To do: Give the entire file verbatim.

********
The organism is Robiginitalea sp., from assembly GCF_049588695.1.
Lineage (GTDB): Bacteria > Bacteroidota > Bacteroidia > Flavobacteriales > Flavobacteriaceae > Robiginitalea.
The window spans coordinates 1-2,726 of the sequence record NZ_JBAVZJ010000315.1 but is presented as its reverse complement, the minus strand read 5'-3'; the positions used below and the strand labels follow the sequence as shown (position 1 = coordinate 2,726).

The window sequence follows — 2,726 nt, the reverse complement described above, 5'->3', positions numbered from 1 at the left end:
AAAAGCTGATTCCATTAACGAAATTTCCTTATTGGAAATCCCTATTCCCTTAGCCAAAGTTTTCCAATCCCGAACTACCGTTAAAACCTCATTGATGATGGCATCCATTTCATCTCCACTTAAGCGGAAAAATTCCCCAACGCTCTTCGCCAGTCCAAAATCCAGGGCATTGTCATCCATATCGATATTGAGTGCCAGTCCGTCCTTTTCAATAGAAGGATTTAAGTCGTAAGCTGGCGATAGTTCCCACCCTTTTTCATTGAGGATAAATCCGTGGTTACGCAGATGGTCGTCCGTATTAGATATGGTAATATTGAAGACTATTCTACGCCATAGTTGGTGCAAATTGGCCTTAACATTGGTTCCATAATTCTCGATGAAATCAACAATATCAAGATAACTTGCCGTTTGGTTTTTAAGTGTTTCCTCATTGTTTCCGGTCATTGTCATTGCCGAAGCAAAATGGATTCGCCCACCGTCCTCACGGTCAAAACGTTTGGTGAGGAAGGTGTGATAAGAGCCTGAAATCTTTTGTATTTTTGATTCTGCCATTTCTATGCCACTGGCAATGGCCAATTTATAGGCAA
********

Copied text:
The organism is Robiginitalea sp., from assembly GCF_049588695.1.
Lineage (GTDB): Bacteria > Bacteroidota > Bacteroidia > Flavobacteriales > Flavobacteriaceae > Robiginitalea.
The window spans coordinates 1-2,726 of the sequence record NZ_JBAVZJ010000315.1 but is presented as its reverse complement, the minus strand read 5'-3'; the positions used below and the strand labels follow the sequence as shown (position 1 = coordinate 2,726).

The window sequence follows — 2,726 nt, the reverse complement described above, 5'->3', positions numbered from 1 at the left end:
AAAAGCTGATTCCATTAACGAAATTTCCTTATTGGAAATCCCTATTCCCTTAGCCAAAGTTTTCCAATCCCGAACTACCGTTAAAACCTCATTGATGATGGCATCCATTTCATCTCCACTTAAGCGGAAAAATTCCCCAACGCTCTTCGCCAGTCCAAAATCCAGGGCATTGTCATCCATATCGATATTGAGTGCCAGTCCGTCCTTTTCAATAGAAGGATTTAAGTCGTAAGCTGGCGATAGTTCCCACCCTTTTTCATTGAGGATAAATCCGTGGTTACGCAGATGGTCGTCCGTATTAGATATGGTAATATTGAAGACTATTCTACGCCATAGTTGGTGCAAATTGGCCTTAACATTGGTTCCATAATTCTCGATGAAATCAACAATATCAAGATAACTTGCCGTTTGGTTTTTAAGTGTTTCCTCATTGTTTCCGGTCATTGTCATTGCCGAAGCAAAATGGATTCGCCCACCGTCCTCACGGTCAAAACGTTTGGTGAGGAAGGTGTGATAAGAGCCTGAAATCTTTTGTATTTTTGATTCTGCCATTTCTATGCCACTGGCAATGGCCAATTTATAGGCAA